Whale Watching in Moss Landing

I’ve been wanting to go whale watching for years. This mother’s day, I decided to stealthily plant the idea with my husband that this would make the perfect gift/family activity.  It could even count for my birthday, too!  I started by telling him every week or so how many whales were hanging out in Moss Landing, doing acrobatics for the tourists.  I mentioned, ever so subtly, what a good year it was to go whale watching.  A few weeks later, I asked my little spies if anything had been discussed.  Fail.

My hints got broader.  “Look, babe, it’s on Groupon!” and “Wow, whale watching in Iceland looks amazing.  Or, we could go to Moss Landing here in California.”


With two days until mother’s day and things looking bleak, I decided to stop dancing around the issue and laid it all out.  “Please, please, I am begging you, get this for me.  Here’s the link.  Big Husband Points.  Please.”

And off we went to Moss Landing to go on our first ever whale watching trip!  We went with Sea Goddess Whale Watching because they were so highly rated, and because their location in Monterey Bay with a sudden drop-off so close to shore meant typically lots of whales relatively close by.   They did not disappoint.  I opted for the morning trip.  It comes with donuts.  And calmer seas, but the donuts were the kicker for the kids.  I researched all kinds of dramamine options for Ry and Ally, because we’ve had some motion sickness issues in the past and I wanted them to love this trip.  Dramamine, any variety, makes me insanely drowsy, and I figured I’d be fine.   Sea Goddess has one of the largest boats in the harbor, so I thought I’d hardly feel any rocking at all.

Donut in hand, big smiles on faces, we boarded the Goddess and found a seat.  The inner cabin has a huge monitor so kids can see everything the captain is seeing, a very high-grade fish finder, if you will, but for whales.  We hadn’t even left the harbor before the captain started calling out “Humpback!”

As we journey farther out to sea, the whales are everywhere.  We stopped running from side to side around the boat, because they were on both sides, gifting us with the classic fluke shots and blowholes.  The captain and the on-board marine biologist tell us all about whale breath (I’ll save that little joy for you to experience on your own) and the many kinds of marine birds we’re seeing.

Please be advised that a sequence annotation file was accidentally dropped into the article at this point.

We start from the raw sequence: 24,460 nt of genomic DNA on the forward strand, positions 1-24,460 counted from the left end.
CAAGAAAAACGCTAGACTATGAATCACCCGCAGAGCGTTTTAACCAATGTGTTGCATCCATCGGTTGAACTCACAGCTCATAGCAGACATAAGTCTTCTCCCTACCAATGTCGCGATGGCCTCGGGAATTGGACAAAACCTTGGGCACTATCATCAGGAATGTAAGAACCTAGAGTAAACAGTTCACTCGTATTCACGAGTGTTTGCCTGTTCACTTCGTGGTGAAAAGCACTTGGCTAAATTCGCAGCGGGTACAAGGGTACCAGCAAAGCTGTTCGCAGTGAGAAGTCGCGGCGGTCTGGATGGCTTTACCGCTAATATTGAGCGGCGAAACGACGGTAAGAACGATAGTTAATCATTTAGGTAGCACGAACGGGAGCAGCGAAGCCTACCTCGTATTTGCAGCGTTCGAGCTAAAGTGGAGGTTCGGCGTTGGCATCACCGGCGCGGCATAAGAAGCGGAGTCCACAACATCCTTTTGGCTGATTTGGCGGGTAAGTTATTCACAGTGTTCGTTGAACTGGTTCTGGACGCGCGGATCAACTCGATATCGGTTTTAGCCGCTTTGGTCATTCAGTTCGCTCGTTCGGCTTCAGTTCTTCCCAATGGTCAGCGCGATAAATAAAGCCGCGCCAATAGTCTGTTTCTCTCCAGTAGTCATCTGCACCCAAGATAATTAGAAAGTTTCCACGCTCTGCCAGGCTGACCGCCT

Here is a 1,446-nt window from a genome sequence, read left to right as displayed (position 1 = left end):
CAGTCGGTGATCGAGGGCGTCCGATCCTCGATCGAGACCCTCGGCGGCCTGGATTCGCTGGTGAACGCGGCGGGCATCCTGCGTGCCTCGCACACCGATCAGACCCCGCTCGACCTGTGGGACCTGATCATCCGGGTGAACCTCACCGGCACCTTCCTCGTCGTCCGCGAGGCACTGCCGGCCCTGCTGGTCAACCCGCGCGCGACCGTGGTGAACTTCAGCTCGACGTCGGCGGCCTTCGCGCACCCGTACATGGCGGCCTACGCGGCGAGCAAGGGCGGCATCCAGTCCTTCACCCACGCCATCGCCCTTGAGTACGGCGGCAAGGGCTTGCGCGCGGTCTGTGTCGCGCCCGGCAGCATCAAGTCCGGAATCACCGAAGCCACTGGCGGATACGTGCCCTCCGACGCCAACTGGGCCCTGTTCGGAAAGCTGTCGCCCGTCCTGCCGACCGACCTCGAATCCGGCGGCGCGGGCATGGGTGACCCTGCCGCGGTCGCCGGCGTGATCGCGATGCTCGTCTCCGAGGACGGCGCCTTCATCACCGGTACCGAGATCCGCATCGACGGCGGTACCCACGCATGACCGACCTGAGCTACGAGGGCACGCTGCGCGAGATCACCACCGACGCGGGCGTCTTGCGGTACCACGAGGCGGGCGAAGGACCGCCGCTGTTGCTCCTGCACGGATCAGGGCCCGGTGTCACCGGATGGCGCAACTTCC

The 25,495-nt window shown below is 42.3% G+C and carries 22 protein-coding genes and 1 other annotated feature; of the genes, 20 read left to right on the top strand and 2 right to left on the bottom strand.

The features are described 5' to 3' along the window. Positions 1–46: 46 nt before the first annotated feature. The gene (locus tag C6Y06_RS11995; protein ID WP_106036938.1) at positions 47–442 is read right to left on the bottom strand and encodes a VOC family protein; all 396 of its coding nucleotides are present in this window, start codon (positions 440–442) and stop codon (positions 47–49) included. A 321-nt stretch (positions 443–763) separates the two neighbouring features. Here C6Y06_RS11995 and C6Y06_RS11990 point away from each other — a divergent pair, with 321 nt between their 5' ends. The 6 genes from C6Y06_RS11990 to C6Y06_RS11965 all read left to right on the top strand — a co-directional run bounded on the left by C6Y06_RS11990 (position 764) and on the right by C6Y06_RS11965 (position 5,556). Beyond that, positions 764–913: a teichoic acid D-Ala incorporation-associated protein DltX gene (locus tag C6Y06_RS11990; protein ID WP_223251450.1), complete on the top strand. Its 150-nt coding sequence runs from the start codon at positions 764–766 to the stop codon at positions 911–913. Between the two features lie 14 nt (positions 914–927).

About this time, I’m regretting my donut.  And my decision not to take Dramamine.  And possibly my pleading to go whale watching.  The Goddess is a large vessel, but apparently I can get seasick on a boat of any size.  Who knew? I’m also so very thankful that we’re on a boat with an actual bathroom, and that I’m not about to embarrass myself over the side with 90 onlookers.

Just as I throw my camera to my husband, make a mad dash for said bathroom and violently divest myself of breakfast, I hear gasps of shock and awe, a little screaming, and “That’s the most amazing thing I have ever seen in my life!”  People are clapping and cheering, I can hear the clicks of nearly 100 people posting their Snap Chats, and then a massive splash.  A roughly 60,000 pound humpback whale, one of the largest mammals alive, performed a full breach for our boat, complete with an artistic twist.

I will never again pass on the dramamine.

I can’t promise you a breach if you happen to venture out to the Monterey Bay for some whale watching.  I can’t even promise a whale sighting, though the Sea Goddess will refund your money or book you on another tour if you don’t see whales or dolphins, they’re that confident.  I can guarantee (if you’re not terribly seasick and stubborn about dramamine) that you will have a blast.  It’s such a thrill being this close to something so huge and majestic.  They glide all around the boat, barely shifting the water even when their tales flip and curl at the surface.  And if you are very lucky indeed, you can witness a mammal roughly the size of a small bus leap out of the water in front of you.  If you’re not in the bathroom.



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